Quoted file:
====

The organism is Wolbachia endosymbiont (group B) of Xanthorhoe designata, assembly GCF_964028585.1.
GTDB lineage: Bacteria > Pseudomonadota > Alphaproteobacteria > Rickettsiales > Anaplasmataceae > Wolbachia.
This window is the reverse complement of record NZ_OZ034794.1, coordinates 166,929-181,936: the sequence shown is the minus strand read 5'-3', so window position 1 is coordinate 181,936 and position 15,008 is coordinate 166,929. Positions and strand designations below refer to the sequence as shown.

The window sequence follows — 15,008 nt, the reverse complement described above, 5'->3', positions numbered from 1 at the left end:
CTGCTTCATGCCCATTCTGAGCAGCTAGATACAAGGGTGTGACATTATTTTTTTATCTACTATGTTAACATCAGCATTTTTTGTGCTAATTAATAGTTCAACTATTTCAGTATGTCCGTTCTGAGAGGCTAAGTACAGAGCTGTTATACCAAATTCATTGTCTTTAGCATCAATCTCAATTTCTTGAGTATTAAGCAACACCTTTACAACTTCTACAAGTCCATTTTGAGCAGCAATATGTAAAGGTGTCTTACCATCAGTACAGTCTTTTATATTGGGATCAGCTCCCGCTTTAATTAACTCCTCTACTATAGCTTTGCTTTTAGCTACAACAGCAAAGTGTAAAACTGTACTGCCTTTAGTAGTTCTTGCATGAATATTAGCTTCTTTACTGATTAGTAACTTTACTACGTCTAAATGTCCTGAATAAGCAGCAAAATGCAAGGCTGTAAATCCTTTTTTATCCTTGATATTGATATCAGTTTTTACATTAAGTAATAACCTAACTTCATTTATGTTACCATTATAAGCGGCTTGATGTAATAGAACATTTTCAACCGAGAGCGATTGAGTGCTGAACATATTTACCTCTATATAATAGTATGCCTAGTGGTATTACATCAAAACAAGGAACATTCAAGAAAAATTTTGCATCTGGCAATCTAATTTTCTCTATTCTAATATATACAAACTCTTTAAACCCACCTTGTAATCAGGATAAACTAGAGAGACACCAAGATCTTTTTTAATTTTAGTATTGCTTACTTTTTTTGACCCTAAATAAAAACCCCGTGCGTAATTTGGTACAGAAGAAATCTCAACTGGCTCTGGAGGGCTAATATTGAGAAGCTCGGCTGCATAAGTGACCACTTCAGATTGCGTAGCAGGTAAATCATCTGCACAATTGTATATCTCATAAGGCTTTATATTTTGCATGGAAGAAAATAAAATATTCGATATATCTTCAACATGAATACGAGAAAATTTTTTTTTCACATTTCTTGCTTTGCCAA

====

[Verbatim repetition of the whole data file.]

The organism is Wolbachia endosymbiont (group B) of Xanthorhoe designata, assembly GCF_964028585.1.
GTDB lineage: Bacteria > Pseudomonadota > Alphaproteobacteria > Rickettsiales > Anaplasmataceae > Wolbachia.
This window is the reverse complement of record NZ_OZ034794.1, coordinates 166,929-181,936: the sequence shown is the minus strand read 5'-3', so window position 1 is coordinate 181,936 and position 15,008 is coordinate 166,929. Positions and strand designations below refer to the sequence as shown.

The window sequence follows — 15,008 nt, the reverse complement described above, 5'->3', positions numbered from 1 at the left end:
CTGCTTCATGCCCATTCTGAGCAGCTAGATACAAGGGTGTGACATTATTTTTTTATCTACTATGTTAACATCAGCATTTTTTGTGCTAATTAATAGTTCAACTATTTCAGTATGTCCGTTCTGAGAGGCTAAGTACAGAGCTGTTATACCAAATTCATTGTCTTTAGCATCAATCTCAATTTCTTGAGTATTAAGCAACACCTTTACAACTTCTACAAGTCCATTTTGAGCAGCAATATGTAAAGGTGTCTTACCATCAGTACAGTCTTTTATATTGGGATCAGCTCCCGCTTTAATTAACTCCTCTACTATAGCTTTGCTTTTAGCTACAACAGCAAAGTGTAAAACTGTACTGCCTTTAGTAGTTCTTGCATGAATATTAGCTTCTTTACTGATTAGTAACTTTACTACGTCTAAATGTCCTGAATAAGCAGCAAAATGCAAGGCTGTAAATCCTTTTTTATCCTTGATATTGATATCAGTTTTTACATTAAGTAATAACCTAACTTCATTTATGTTACCATTATAAGCGGCTTGATGTAATAGAACATTTTCAACCGAGAGCGATTGAGTGCTGAACATATTTACCTCTATATAATAGTATGCCTAGTGGTATTACATCAAAACAAGGAACATTCAAGAAAAATTTTGCATCTGGCAATCTAATTTTCTCTATTCTAATATATACAAACTCTTTAAACCCACCTTGTAATCAGGATAAACTAGAGAGACACCAAGATCTTTTTTAATTTTAGTATTGCTTACTTTTTTTGACCCTAAATAAAAACCCCGTGCGTAATTTGGTACAGAAGAAATCTCAACTGGCTCTGGAGGGCTAATATTGAGAAGCTCGGCTGCATAAGTGACCACTTCAGATTGCGTAGCAGGTAAATCATCTGCACAATTGTATATCTCATAAGGCTTTATATTTTGCATGGAAGAAAATAAAATATTCGATATATCTTCAACATGAATACGAGAAAATTTTTTTTTCACATTTCTTGCTTTGCCAA